Are Shades of Patriot Chiefs and Sages!
Who form’d our Constitutions Plan
On Moral Justice and the Rights of Man.”

Day 21: The “Dangerous” Democrats

The backbone of Republican rhetoric is that Democrats are dangerous. Republicans claim the Democratic party is filled with people who are going to destroy what you depend on and take it away.  It is nearer to the truth to say that Democrats want to give more to ordinary Americans. They want to lift up ordinary citizens and commit government to their general well-being.  That is what makes Democrats so “dangerous.”

Republicans don’t want you to vote your interests.  They assail reasonable, equitable, policy goals as somehow subversive, un-American.  Too good to be true.

The Democrats want to give you something. The Republicans want to demonize that aspiration; they have been doing it for years, acting as though, in the richest nation on the planet, there isn’t enough to go around.  Republicans want you to believe in scarcity, in the hardship that will follow if the government tries to “lift all boats,” even as the tide has crested to record highs for the nation’s most wealthy.  Two days ago, the Federal Reserve released data showing that the wealth of the fifty richest Americans is roughly equal to that of half of the population.  That’s right: just fifty people have as much wealth as the poorest 165 million Americans, combined.

Republicans want you to believe that the Democrats’ more generous vision for America is dangerous.  They want you to believe that the US can’t afford to a system of universal health care, that it’s too much to hope for coverage that continues when you lose your job.  They want you to believe that efforts to ensure that you can see a doctor more easily and cheaply will harm you: that you will be harmed, your freedom destroyed, if American policy so much as ventures that way.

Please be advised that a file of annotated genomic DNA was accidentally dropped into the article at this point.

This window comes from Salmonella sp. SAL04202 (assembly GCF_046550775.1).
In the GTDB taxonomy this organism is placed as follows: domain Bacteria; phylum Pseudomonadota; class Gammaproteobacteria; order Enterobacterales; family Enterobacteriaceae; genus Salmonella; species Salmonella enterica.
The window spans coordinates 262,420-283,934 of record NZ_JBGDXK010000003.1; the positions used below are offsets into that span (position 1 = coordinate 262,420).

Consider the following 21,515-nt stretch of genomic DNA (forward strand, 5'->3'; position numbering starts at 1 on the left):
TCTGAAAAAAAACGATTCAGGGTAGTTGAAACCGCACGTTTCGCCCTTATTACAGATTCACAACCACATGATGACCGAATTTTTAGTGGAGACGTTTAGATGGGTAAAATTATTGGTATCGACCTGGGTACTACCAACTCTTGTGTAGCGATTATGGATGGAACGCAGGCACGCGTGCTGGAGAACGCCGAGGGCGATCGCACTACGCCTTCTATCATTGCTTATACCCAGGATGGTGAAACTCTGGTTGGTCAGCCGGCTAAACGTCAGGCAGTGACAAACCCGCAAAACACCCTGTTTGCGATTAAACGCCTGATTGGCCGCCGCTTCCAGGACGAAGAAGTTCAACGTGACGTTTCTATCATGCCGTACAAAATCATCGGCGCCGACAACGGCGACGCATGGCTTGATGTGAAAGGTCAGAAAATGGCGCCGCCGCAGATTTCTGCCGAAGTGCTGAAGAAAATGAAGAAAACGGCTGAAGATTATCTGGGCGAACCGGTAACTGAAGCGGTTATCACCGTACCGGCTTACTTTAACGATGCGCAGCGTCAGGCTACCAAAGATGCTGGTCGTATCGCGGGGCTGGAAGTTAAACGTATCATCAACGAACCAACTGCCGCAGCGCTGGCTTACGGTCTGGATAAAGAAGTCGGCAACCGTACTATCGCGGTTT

Republicans want you to believe the US can’t afford to have a thriving economy while mitigating climate change.  They want you to believe that protecting vital natural resources is going to leave you broke or unemployed.  Trump has rolled back every protection he can, adding pollutants to the water you drink and the air you breathe.  The truth is that going green will safeguard your community, your health and your property while creating a gravy train of new and socially meaningful jobs.

Trump is a master at demonizing the Democrats, repeating lies about Biden over and over again, such as that Biden wants to defund the police and get rid of fracking.  Trump groundlessly claims Biden’s recovery plans will destroy the economy, whereas Moody Analytics says that Biden’s plans are far superior to Trump’s, that they will promote a faster economic recovery while creating an estimated 7 million jobs.

So don’t believe the Republicans. Let yourself believe in a better, fairer, and more vibrant America.  Vote for the “dangerous Democrats.”  It’s better for America, and it’s better for you.

Image: “The Ring of Thanks”
from this source.

 

Day 49: The People Without A Party